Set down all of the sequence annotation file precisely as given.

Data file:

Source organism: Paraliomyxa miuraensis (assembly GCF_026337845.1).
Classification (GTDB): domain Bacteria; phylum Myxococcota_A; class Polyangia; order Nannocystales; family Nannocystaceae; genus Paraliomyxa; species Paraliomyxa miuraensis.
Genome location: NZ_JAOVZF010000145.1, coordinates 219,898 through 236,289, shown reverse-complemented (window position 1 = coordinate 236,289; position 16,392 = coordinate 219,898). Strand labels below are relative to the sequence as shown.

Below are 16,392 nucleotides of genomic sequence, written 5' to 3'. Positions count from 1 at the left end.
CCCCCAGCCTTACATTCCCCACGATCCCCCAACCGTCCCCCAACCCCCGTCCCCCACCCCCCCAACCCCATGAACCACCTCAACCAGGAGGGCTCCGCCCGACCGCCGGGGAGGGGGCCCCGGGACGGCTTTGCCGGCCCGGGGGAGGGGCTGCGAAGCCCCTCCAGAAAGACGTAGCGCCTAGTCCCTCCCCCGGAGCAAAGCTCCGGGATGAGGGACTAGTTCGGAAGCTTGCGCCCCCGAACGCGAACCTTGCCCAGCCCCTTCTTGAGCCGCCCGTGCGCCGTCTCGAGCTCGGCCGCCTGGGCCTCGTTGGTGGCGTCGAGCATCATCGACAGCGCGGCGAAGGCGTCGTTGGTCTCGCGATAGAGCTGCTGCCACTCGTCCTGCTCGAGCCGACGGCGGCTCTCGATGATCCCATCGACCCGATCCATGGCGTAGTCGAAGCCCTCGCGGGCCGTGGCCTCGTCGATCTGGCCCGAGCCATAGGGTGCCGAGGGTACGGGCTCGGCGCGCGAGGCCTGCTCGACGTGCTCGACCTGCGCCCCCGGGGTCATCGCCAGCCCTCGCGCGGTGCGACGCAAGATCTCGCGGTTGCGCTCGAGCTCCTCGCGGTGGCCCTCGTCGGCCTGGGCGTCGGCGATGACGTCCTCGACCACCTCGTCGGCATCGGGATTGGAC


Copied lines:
Source organism: Paraliomyxa miuraensis (assembly GCF_026337845.1).
Classification (GTDB): domain Bacteria; phylum Myxococcota_A; class Polyangia; order Nannocystales; family Nannocystaceae; genus Paraliomyxa; species Paraliomyxa miuraensis.
Genome location: NZ_JAOVZF010000145.1, coordinates 219,898 through 236,289, shown reverse-complemented (window position 1 = coordinate 236,289; position 16,392 = coordinate 219,898). Strand labels below are relative to the sequence as shown.

Below are 16,392 nucleotides of genomic sequence, written 5' to 3'. Positions count from 1 at the left end.
CCCCCAGCCTTACATTCCCCACGATCCCCCAACCGTCCCCCAACCCCCGTCCCCCACCCCCCCAACCCCATGAACCACCTCAACCAGGAGGGCTCCGCCCGACCGCCGGGGAGGGGGCCCCGGGACGGCTTTGCCGGCCCGGGGGAGGGGCTGCGAAGCCCCTCCAGAAAGACGTAGCGCCTAGTCCCTCCCCCGGAGCAAAGCTCCGGGATGAGGGACTAGTTCGGAAGCTTGCGCCCCCGAACGCGAACCTTGCCCAGCCCCTTCTTGAGCCGCCCGTGCGCCGTCTCGAGCTCGGCCGCCTGGGCCTCGTTGGTGGCGTCGAGCATCATCGACAGCGCGGCGAAGGCGTCGTTGGTCTCGCGATAGAGCTGCTGCCACTCGTCCTGCTCGAGCCGACGGCGGCTCTCGATGATCCCATCGACCCGATCCATGGCGTAGTCGAAGCCCTCGCGGGCCGTGGCCTCGTCGATCTGGCCCGAGCCATAGGGTGCCGAGGGTACGGGCTCGGCGCGCGAGGCCTGCTCGACGTGCTCGACCTGCGCCCCCGGGGTCATCGCCAGCCCTCGCGCGGTGCGACGCAAGATCTCGCGGTTGCGCTCGAGCTCCTCGCGGTGGCCCTCGTCGGCCTGGGCGTCGGCGATGACGTCCTCGACCACCTCGTCGGCATCGGGATTGGAC